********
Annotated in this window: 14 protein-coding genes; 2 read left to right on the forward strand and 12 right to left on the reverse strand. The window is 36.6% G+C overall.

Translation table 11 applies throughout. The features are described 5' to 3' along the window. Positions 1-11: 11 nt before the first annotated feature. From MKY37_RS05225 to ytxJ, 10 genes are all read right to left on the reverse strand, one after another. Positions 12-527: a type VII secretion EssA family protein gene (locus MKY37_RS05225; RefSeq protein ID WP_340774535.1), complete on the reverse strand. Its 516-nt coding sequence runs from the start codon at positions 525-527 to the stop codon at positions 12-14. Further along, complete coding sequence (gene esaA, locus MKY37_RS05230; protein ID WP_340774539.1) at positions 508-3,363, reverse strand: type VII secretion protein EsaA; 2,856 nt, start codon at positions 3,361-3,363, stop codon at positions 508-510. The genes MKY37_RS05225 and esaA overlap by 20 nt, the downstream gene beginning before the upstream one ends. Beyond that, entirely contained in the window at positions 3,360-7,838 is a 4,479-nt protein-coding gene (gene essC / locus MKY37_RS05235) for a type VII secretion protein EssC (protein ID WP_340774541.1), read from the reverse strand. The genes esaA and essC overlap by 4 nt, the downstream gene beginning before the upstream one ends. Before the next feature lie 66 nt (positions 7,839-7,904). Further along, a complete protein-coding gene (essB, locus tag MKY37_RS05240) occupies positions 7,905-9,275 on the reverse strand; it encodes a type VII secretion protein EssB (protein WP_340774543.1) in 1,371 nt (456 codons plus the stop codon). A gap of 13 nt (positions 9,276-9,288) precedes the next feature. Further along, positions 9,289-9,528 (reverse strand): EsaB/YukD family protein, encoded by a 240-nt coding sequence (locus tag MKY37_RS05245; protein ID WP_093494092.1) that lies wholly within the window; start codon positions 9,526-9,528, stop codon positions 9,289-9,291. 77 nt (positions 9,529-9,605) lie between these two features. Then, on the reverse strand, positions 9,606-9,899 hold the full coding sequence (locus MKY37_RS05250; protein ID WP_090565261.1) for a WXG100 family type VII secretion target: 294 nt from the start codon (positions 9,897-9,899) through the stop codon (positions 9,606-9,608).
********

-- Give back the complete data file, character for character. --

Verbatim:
Annotated in this window: 14 protein-coding genes; 2 read left to right on the forward strand and 12 right to left on the reverse strand. The window is 36.6% G+C overall.

Translation table 11 applies throughout. The features are described 5' to 3' along the window. Positions 1-11: 11 nt before the first annotated feature. From MKY37_RS05225 to ytxJ, 10 genes are all read right to left on the reverse strand, one after another. Positions 12-527: a type VII secretion EssA family protein gene (locus MKY37_RS05225; RefSeq protein ID WP_340774535.1), complete on the reverse strand. Its 516-nt coding sequence runs from the start codon at positions 525-527 to the stop codon at positions 12-14. Further along, complete coding sequence (gene esaA, locus MKY37_RS05230; protein ID WP_340774539.1) at positions 508-3,363, reverse strand: type VII secretion protein EsaA; 2,856 nt, start codon at positions 3,361-3,363, stop codon at positions 508-510. The genes MKY37_RS05225 and esaA overlap by 20 nt, the downstream gene beginning before the upstream one ends. Beyond that, entirely contained in the window at positions 3,360-7,838 is a 4,479-nt protein-coding gene (gene essC / locus MKY37_RS05235) for a type VII secretion protein EssC (protein ID WP_340774541.1), read from the reverse strand. The genes esaA and essC overlap by 4 nt, the downstream gene beginning before the upstream one ends. Before the next feature lie 66 nt (positions 7,839-7,904). Further along, a complete protein-coding gene (essB, locus tag MKY37_RS05240) occupies positions 7,905-9,275 on the reverse strand; it encodes a type VII secretion protein EssB (protein WP_340774543.1) in 1,371 nt (456 codons plus the stop codon). A gap of 13 nt (positions 9,276-9,288) precedes the next feature. Further along, positions 9,289-9,528 (reverse strand): EsaB/YukD family protein, encoded by a 240-nt coding sequence (locus tag MKY37_RS05245; protein ID WP_093494092.1) that lies wholly within the window; start codon positions 9,526-9,528, stop codon positions 9,289-9,291. 77 nt (positions 9,529-9,605) lie between these two features. Then, on the reverse strand, positions 9,606-9,899 hold the full coding sequence (locus MKY37_RS05250; protein ID WP_090565261.1) for a WXG100 family type VII secretion target: 294 nt from the start codon (positions 9,897-9,899) through the stop codon (positions 9,606-9,608).